Age: 2 years old
Hometown: Great Falls, Montana
Diagnosis: Acute Lymphoblastic Leukemia (ALL)
Embodying the endearing charms of toddlerhood, Kyler brightens the days of his friends and neighbors at the House with his burgeoning vocabulary and sparkling brown eyes. Whenever he’s able, he helps his mom with mopping, sweeping and vacuuming, and loves to walk up the stairs holding his dad’s hand on yet another visit to the train table in the lobby of the House.
Just a few months ago, he was enjoying the growing independence that comes with learning to walk and communicating with words when he developed a limp and became unusually quiet. His symptoms were considered the affects of a fever until the third doctor’s visit, when finally a blood test revealed the frightening diagnosis: ALL, a fast growing cancer of the white blood cells.
Kyler’s dad, Rob, had just over an hour to pack what he could before taking an ambulance with Kyler to the airport and boarding a Life Flight to Seattle Children’s emergency room. Kyler’s mom, Misty, stayed behind at first to arrange care for Kyler’s older sister, Felicity, and all the other family business.
Four days later, the family was together and established in the House, in proximity to the hospital for Kyler’s many months of treatment. “All of Kyler’s chemotherapy is outpatient,” explains Misty. “We have to be in Seattle so I don’t know what we’d do without the House. We’d have to get an apartment, or live in a hotel.” Fortunately, Rob’s job with an oil drilling company involves a two weeks on, two weeks off schedule, so he is able to keep working and still spend time with Kyler while supporting the family.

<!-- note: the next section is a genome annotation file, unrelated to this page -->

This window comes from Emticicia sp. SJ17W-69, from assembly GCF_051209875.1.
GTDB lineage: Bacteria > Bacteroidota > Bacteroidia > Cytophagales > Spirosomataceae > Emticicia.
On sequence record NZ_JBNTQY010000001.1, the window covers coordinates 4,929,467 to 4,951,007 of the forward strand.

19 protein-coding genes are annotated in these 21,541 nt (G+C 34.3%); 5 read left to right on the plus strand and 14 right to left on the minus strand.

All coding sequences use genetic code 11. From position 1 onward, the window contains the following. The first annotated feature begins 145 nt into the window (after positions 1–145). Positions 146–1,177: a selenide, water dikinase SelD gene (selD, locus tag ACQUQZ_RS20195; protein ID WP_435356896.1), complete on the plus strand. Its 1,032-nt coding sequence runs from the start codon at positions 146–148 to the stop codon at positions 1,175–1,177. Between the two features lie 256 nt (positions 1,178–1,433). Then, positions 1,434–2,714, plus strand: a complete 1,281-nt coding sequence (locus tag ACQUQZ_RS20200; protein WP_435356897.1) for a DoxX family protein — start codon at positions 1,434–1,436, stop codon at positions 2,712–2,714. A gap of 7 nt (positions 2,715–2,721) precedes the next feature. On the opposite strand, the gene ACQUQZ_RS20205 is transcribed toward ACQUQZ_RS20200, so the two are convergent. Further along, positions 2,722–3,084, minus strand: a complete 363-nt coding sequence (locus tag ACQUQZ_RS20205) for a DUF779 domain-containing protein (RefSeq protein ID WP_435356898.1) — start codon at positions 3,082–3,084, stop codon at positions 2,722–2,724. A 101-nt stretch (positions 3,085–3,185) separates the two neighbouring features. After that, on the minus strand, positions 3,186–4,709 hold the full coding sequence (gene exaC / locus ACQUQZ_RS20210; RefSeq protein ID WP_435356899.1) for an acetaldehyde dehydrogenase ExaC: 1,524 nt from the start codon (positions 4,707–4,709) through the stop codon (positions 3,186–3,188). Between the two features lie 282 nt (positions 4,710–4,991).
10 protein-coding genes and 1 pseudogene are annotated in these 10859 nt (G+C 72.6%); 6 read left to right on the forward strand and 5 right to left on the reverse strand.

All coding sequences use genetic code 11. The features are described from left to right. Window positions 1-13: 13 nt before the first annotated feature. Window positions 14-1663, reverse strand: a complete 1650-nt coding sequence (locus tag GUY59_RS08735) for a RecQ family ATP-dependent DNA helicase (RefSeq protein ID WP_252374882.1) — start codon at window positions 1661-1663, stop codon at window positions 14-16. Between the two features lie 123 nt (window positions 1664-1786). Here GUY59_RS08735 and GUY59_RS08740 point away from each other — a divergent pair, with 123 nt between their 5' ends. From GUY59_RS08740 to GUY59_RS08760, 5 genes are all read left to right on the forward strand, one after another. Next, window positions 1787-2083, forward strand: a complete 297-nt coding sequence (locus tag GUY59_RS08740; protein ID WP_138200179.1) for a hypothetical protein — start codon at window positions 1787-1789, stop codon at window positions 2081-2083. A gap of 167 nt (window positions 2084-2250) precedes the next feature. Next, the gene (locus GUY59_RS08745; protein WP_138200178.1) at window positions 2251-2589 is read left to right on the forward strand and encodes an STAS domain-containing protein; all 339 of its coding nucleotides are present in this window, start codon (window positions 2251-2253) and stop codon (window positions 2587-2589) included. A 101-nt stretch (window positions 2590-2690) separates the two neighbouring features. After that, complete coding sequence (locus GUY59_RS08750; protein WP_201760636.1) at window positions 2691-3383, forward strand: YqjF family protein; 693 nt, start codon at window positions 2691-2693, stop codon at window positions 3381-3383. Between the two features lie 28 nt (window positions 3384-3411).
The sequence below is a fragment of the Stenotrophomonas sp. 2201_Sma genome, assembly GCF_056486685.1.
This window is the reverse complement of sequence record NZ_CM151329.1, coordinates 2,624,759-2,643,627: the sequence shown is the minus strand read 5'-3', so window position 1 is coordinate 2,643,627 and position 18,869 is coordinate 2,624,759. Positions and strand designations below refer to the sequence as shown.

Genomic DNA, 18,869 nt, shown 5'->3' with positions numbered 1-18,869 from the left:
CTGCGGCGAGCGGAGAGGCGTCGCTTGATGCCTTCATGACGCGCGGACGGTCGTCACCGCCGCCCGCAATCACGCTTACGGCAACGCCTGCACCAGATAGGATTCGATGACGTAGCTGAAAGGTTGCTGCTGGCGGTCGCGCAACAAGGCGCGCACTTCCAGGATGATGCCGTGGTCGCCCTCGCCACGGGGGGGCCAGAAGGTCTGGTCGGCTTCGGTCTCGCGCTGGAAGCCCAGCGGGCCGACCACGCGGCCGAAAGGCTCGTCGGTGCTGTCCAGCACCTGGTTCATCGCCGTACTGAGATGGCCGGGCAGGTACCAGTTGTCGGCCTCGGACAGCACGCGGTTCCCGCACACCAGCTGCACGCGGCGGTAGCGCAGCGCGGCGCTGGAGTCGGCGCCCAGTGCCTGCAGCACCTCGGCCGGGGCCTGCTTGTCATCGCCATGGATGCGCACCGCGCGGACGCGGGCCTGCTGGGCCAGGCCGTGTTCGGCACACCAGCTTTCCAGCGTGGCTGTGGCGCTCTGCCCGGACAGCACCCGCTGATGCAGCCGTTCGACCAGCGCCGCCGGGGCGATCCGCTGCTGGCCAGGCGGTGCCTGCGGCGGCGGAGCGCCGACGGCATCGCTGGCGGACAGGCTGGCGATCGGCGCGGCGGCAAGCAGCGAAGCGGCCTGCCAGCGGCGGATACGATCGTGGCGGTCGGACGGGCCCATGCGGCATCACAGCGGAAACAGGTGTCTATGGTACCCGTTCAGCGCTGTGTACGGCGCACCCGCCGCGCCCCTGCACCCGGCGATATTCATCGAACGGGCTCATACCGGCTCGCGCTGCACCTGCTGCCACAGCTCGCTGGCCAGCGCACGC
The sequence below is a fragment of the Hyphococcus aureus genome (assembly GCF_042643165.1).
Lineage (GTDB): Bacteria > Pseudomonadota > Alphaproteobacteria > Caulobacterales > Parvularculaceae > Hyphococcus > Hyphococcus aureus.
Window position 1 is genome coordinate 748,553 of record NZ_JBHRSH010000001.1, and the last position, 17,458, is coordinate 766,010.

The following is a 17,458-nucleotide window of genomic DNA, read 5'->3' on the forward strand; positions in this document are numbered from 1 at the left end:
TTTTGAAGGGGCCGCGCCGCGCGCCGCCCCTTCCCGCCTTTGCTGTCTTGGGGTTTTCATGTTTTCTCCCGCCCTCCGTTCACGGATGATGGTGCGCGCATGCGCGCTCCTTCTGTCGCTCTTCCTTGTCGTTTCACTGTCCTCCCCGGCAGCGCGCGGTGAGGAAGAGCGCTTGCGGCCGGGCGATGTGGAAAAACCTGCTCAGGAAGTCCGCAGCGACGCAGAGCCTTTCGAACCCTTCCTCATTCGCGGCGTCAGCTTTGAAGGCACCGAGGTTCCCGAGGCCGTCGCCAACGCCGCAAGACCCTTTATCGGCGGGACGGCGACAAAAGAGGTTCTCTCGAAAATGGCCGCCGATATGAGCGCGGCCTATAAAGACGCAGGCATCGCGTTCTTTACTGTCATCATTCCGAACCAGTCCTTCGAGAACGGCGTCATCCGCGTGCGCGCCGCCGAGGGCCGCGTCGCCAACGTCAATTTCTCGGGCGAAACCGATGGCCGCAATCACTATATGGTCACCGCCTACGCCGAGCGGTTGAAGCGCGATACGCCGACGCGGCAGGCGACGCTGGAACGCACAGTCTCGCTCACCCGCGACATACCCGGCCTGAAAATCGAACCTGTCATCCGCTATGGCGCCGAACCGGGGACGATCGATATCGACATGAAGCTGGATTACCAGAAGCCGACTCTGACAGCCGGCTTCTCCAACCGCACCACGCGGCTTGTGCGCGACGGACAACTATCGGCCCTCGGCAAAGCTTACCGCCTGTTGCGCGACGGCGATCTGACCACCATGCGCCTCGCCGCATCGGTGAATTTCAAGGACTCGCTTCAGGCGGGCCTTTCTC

One of the biggest surprises to the family was how many other families are going through the same thing. “The amount of support from people here is incredible. When this happens, your whole life is flipped upside down and you’re living in a different world. A lot of time you can’t go with your child out in public because of their immunity issues. Staying at the House, you make a lot of lifetime friends,” Misty reflects.
One extra challenge for many parents is guiding their child through treatment with steroids, which are administered to calm nausea and make chemotherapy even more effective but also contribute to wild and unpleasant mood swings. Again, the supportive community at the House helps make a stressful situation a little less so.
With almost six more months of treatment ahead of him, Kyler has regained his ability to walk and continues to master the art of conversation. “It is really strange to have to see your kid learn how to walk twice,” says Misty, but in between the medicine, shots, blood counts and chemotherapy, Kyler is a loving and huggable two-year-old boy who loves to play basketball outside and is crazy about trains.